TABLE 3__________________________________________________________________________                               After DesiliconizingCarbon in Raw Mixture            Stabi-             Treatment   After Oxidation                                           TreatmentPetroleum   C/SiO2            lizing                  Desiliconizing Condition                                       ZrO2 ZrO2                                                     ResidualCoke   (mole            Agent Temp.                      Time                          Pressure                               Crystal Purity                                           Crystal                                                 Purity                                                     SiO2Run No.(parts by wt.)       ratio)            (mole %)                  (C.)                      (hr)                          (atm)                               Phases  (wt %)                                           Phases                                                 (wt                                                     (wt__________________________________________________________________________                                                     %) 7   8.8    1.2  --    1650                      1   0.6  ZrO2 (m)                                       98.0                                           ZrO2 (m)                                                 98.5                                                     0.9 8   8.8    1.2  --    1650                      1   0.01 ZrO2 (m), ZrO                                       97.7                                           ZrO2 (m)                                                 98.8                                                     0.5 9   2.2    0.3  --    1700                      1   0.001                               ZrO2 (m),                                       95.8                                           ZrO2 (m),                                                 96.0                                                     3.2                               ZrO2.SiO2                                           ZrO2.SiO210   3.7    0.4  --    1700                      1   0.001                               ZrO2 (m), ZrO                                       97.1                                           ZrO2                                                 98.2                                                     1.011   11.0   1.5  --    1700                      1   0.001                               ZrO2 (m), ZrO,                                       97.8                                           ZrO2 (m)                                                 98.7                                                     0.7                               ZrC12   21.9   3.0  --    1700                      1   0.001                               ZrO2 (m), ZrO,                                       92.5                                           ZrO2 (m),                                                 96.7                                                     2.5                               ZrSi        ZrO2.SiO213   11.0   1.5  CaO 0.3                  1750                      1   0.01 ZrO2 (m),                                       97.5                                           ZrO2 (m),                                                 98.7                                                     0.5                               ZrO2 (c)                                           ZrO2 (c)14   11.0   1.5  CaO  3                  1750                      1   0.01 ZrO2 (c), ZrC                                       97.2                                           ZrO2 (c)                                                 98.8                                                     0.6            Y2 O3                 515   11.0   1.5  CeO2                15                  1750                      1   0.01 ZrO2 (c), ZrC                                       97.0                                           ZrO2 (c)                                                 98.9                                                     0.516   8.8    1.2  Y2 O3                 7                  1600                      1   0.4  ZrO2 (c), ZrO                                       97.1                                           ZrO2 (c)                                                 98.4                                                     0.817   6.6    0.9  CaO 10                  1800                      1   0.0001                               ZrO2 (c), ZrC                                       97.9                                           ZrO2 (c)                                                 99.3                                                     0.1__________________________________________________________________________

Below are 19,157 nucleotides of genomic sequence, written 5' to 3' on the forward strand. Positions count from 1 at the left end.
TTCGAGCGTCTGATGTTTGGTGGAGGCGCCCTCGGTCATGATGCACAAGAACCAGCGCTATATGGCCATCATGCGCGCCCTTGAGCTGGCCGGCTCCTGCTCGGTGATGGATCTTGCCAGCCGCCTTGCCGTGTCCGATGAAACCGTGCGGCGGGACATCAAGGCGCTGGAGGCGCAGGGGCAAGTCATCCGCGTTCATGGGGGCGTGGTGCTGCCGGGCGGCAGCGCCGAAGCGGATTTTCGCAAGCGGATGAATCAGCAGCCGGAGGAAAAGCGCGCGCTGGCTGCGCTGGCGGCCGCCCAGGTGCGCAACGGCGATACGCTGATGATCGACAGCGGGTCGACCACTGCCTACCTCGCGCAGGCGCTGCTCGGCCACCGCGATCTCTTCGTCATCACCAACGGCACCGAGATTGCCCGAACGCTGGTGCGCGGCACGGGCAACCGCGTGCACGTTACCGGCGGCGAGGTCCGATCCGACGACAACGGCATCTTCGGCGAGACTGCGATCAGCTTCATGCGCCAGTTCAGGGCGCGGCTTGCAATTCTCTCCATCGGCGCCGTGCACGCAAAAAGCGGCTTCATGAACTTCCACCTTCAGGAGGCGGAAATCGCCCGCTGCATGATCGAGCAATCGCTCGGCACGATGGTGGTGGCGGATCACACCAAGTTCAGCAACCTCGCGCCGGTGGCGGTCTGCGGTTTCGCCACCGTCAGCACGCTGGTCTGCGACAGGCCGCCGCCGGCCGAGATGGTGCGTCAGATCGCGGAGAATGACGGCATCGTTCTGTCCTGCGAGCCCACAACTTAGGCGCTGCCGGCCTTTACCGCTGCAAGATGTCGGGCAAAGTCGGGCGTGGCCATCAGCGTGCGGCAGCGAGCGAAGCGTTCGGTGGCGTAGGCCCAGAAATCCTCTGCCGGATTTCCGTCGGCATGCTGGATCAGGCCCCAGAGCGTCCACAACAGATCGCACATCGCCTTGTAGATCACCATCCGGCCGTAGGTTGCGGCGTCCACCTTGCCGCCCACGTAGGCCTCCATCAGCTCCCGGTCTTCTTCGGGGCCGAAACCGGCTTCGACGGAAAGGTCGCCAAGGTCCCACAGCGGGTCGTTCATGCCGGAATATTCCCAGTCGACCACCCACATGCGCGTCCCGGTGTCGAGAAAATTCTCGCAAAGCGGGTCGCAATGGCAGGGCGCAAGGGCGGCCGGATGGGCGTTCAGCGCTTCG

According to the invention the reduced pressure heat treatment of the raw material mixture is performed in two stages as described hereinbefore. In principle the first-stage heat treatment at 1200-1550 C. is for desiliconizing zircon in the raw material mixture. During the first-stage heat treatment a considerable portion of the separated silica will be converted into gaseous SiO which dissipates into the reduced pressure atmosphere. The second-stage heat treatment at 1550-2000 C. is for complete conversion of the remaining silica into gaseous SiO and complete dissipation of gaseous SiO. Therefore, the first-stage heat treatment is carried out for a longer time than the second-stage heat treatment. Usually the first-stage heat treatment occupies at least 60% of the total time of the desiliconizing heat treatment. Both the first-stage heat treatment and the second-stage heat treatment must be performed under reduced pressure, viz. at pressures not higher than 0.6 atm, though the pressure may be different between the first-stage and the second-stage. It is preferred to perform the first-stage heat treatment at a temperature in the range from about 1300 C. to about 1500 C. and the second-stage heat treatment at a temperature in the range from about 1600 C. to about 1800 C. Preferably the first-stage heat treatment is immediately followed by the second-stage heat treatment. In that case, the second-stage heat treatment includes a transient period wherein the temperature is continuously raised from the level in the first-stage heat treatment up to the predetermined level in the second-stage heat treatment. If desired it is permissible to provide an interval between the first and second stages, but it entails considerable loss of heat energy.